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e-coating VS powder coating - what's the difference - water filtration

E-Coating VS Powder Coating: What’s The Difference?

Electrocoating (e-coating) and powder coating are both used to apply either paint or a layer of protection to a part. Both processes require the part to be cured at a high temperature. They are often used together in processes such as Industrial manufacturing and radiator production.

The way they are applied and the reasoning for application is the main difference between the two processes.

There are other ways you can paint a part such as wet spray but we’ll be taking a look at the two most commonly used, e-coating and powder coating.


Why E-Coating And Powder Coating Are Used In Surface Finishing Processes

E-coating and powder coating are both ways of ‘finishing’ a product. Surface finishing is used in a wide range of industrial processes as part of manufacturing, to achieve a certain property.

These can include:

  • To improve appearance
  • Adhesion or wettability
  • Corrosion resistance
  • Tarnish resistance
  • Remove surface flaw
  • Modify electrical conductivity
  • Control surface friction

The outcome of e-coating and powder coating are similar, as they both involve the application of a coating to a substrate. Each of these processed has its own advantages depending on what you’re trying to achieve.

E-Coating Finishing Processes

Within the e-coating process, the part is immersed into a bath that consists of paint, made up of pure water, an epoxy or resin and a pigment which is primarily black.

An electric current is then passed into the paint via Anode cells, they charge the particles that are suspended into the liquid solution and deposit them onto a negative surface of the part.

anode cells in electrocoating

The electrodeposition continues until the resistance builds, giving the desired level of coating thickness evenly across every surface.

The coated part is then cured in an oven at 160°C – 180°C for 20 – 30 mins to promote cross-linking.

The nature of immersion coating and voltage applied ensures the coverage to the part is 100%, giving it an unmatchable corrosion resistance.

Due to the high performance on e-coating, it’s used worldwide in car manufacturing to coat car bodies.

It’s the best form of undercoat for any coated part, but with the vast majority of paint baths being black or white, it does come with it’s restrictions.

Powder Coating Finishing Process

E-coating is known to be a “wet” paint process, due to its pure water based solution. The process of powder coating is the application of a dry powder to a part.

The majority of commonly used powders consist of a precise combination of epoxy or polyester resins, pigment and curing agents.

A spray gun is used to electrostatically charge the powder particles travelling through the guns cascade which then causes them to attach to the negative surface of the part.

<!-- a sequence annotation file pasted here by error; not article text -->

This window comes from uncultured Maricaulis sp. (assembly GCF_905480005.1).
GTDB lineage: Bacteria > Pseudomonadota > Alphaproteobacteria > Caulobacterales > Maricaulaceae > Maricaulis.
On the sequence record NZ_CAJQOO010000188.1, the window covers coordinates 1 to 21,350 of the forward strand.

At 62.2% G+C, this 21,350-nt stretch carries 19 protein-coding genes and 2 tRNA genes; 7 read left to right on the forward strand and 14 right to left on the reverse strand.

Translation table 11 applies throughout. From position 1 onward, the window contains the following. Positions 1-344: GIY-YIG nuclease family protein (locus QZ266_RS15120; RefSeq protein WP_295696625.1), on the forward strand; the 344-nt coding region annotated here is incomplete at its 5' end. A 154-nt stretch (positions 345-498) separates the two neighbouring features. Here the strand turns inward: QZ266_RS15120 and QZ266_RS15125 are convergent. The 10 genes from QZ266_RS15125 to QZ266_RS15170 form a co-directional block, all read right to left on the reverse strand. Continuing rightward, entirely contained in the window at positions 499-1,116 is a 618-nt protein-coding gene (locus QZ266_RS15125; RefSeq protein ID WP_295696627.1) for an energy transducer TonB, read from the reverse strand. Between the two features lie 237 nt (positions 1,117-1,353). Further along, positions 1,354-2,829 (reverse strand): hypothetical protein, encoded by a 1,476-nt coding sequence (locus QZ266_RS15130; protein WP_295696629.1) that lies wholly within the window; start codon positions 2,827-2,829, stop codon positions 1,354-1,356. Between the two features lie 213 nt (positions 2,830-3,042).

The application of the powder can be done manually with an operator and a manual gun or automatically with guns mounted to reciprocators.

powder coating vs e-caoting what makes the difference

Just like E-coating curing is also used as the finishing step in the powder coating process at around 190°C – 210°C for 10 – 15 mins. Curing causes the particles to melt and cross link which give a very strong corrosion and impact resistance to the coated part.

Unlike e-coating, powder coating has no restriction on colour and powders can be formulated in any RAL colour and finish, such as Matt, gloss, textured and many more.

Given the huge options of colour and finish powder coating is used mainly for an aesthetic appearance coating.

You will find that a lot of the things you see in the world today are powder coated without even knowing, such as supermarket shelves, light fixtures, aluminium window frames and many more.

Powder coating can also be used as a top coat over an e-coated part giving the best of both worlds, huge corrosion resistance to the elements and also an attractive coloured finish.



There is room in the market for both e-coating and powder coating as one can’t substitute the other. The fact they are used in combination confirms that both play important parts in industrial processes such as car manufacturing.

They both deliver different results are applied to a part differently. For electrocoating processes, pure water plays a key part in ensuring the components sit correctly together when in the paint bath, this is achieved through ultrafiltration. Anode cells are also vital as they control the charge that is applied to the water.

Membracon can also help control bacteria growth in E-coating processes with the use of UV light.

Membracon has worked within all industry sectors and a variety of manufacturers all over the UK and the rest of the world installing and advising on the best ancillary items to use within the e-coating process.

To find out more about the equipment and membranes available for e-coating or to request a quote, get in touch today. Membracon’s experts treat each project separately, only recommending the appropriate equipment that will work for your unique process.

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